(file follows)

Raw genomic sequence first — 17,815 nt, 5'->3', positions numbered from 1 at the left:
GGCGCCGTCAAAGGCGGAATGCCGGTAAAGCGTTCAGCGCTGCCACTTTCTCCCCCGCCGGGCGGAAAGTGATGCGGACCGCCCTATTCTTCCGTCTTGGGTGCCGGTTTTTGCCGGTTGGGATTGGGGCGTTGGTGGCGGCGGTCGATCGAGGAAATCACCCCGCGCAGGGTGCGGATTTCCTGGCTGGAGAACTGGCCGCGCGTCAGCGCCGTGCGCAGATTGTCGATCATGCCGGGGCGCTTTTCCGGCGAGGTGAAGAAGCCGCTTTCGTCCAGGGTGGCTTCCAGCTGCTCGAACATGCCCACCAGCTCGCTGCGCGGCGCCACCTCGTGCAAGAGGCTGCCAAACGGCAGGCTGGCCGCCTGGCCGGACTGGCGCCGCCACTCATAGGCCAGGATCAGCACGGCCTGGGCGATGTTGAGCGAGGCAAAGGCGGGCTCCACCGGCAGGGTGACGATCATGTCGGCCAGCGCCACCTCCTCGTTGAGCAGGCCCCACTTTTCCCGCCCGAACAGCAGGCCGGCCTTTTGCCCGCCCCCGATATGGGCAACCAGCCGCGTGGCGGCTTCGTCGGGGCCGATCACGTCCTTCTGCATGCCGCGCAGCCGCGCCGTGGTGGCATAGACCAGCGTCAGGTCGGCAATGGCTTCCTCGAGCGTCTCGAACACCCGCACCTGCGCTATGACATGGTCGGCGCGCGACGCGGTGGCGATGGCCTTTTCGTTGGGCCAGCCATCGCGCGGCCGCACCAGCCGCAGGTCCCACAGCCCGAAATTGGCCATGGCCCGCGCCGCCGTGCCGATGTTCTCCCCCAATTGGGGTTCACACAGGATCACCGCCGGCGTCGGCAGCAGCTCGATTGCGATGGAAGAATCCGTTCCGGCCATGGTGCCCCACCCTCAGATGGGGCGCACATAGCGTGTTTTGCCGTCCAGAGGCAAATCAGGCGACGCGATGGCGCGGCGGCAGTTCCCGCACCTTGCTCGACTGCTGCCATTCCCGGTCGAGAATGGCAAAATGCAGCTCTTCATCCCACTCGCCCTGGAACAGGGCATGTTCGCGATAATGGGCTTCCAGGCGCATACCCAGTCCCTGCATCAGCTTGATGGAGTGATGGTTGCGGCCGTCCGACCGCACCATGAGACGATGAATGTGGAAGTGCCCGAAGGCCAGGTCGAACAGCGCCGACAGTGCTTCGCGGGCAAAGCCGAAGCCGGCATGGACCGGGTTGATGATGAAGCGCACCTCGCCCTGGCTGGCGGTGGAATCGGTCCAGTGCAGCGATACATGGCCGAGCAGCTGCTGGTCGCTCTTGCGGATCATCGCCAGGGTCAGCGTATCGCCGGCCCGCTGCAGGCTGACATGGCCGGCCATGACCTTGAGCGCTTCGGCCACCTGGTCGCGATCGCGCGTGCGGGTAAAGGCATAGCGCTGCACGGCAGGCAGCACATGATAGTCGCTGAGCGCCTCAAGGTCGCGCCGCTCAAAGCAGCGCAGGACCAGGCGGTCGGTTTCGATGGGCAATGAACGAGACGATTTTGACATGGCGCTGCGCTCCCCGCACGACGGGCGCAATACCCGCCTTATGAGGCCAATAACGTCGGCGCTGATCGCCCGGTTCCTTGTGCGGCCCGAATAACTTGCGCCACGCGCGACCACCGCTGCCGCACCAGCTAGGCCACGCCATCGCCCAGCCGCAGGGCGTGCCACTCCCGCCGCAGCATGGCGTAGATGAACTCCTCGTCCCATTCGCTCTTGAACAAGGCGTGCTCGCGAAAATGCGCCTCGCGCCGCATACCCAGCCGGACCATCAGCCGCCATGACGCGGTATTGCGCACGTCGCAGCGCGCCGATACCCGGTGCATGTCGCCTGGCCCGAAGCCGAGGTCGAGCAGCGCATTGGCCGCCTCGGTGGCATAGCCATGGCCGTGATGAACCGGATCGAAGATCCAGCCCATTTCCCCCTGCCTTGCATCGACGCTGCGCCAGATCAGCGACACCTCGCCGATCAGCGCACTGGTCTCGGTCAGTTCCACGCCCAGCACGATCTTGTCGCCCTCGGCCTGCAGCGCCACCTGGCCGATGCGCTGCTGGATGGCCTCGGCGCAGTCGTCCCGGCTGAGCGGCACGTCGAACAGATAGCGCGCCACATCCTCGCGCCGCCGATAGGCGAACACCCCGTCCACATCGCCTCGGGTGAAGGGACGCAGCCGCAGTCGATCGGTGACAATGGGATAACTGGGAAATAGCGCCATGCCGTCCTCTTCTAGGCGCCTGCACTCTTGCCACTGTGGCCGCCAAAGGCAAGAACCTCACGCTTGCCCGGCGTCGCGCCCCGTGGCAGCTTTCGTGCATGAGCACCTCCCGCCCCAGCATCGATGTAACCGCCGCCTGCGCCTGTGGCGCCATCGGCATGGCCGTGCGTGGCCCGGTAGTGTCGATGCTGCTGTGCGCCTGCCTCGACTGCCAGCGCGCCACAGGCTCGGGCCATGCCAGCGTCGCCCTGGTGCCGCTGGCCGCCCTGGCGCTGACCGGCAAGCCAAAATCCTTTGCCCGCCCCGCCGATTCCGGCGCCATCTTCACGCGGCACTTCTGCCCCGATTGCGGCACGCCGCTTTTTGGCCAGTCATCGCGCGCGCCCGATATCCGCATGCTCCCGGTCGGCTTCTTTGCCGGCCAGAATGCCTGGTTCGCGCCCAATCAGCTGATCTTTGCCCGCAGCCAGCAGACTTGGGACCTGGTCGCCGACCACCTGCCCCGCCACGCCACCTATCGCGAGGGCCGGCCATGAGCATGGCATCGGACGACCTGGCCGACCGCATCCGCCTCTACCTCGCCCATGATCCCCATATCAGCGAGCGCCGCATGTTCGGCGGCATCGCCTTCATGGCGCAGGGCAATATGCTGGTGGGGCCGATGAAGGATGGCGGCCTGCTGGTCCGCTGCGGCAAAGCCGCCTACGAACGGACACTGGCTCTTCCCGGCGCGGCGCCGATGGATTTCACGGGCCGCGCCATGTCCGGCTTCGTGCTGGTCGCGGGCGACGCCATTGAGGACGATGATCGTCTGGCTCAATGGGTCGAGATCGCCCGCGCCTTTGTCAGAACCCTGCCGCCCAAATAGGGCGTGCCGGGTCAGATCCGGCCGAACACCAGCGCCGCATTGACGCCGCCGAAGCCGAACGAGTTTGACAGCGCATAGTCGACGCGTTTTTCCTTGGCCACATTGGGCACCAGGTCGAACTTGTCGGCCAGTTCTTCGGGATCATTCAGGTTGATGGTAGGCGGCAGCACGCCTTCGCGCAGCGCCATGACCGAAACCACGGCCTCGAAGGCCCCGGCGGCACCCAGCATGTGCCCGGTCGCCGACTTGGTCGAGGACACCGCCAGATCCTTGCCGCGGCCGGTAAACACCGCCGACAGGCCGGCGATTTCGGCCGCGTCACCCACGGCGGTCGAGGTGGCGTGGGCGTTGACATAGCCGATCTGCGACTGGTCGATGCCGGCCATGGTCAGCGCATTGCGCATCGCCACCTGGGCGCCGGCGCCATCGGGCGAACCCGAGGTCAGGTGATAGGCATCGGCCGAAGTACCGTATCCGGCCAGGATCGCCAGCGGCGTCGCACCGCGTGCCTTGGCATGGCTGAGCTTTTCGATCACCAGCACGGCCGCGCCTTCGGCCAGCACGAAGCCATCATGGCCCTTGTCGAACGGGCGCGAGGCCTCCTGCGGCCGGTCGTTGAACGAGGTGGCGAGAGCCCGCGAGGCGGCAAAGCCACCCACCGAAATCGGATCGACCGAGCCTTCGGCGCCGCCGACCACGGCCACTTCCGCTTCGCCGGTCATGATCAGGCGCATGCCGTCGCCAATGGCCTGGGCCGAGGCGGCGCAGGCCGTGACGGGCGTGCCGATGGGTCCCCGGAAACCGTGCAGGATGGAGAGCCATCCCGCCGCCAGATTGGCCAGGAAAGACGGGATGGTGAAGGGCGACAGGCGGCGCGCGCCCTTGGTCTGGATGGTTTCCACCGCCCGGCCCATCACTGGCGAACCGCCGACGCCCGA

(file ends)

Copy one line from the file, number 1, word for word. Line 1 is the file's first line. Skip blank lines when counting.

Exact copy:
Raw genomic sequence first — 17,815 nt, 5'->3', positions numbered from 1 at the left: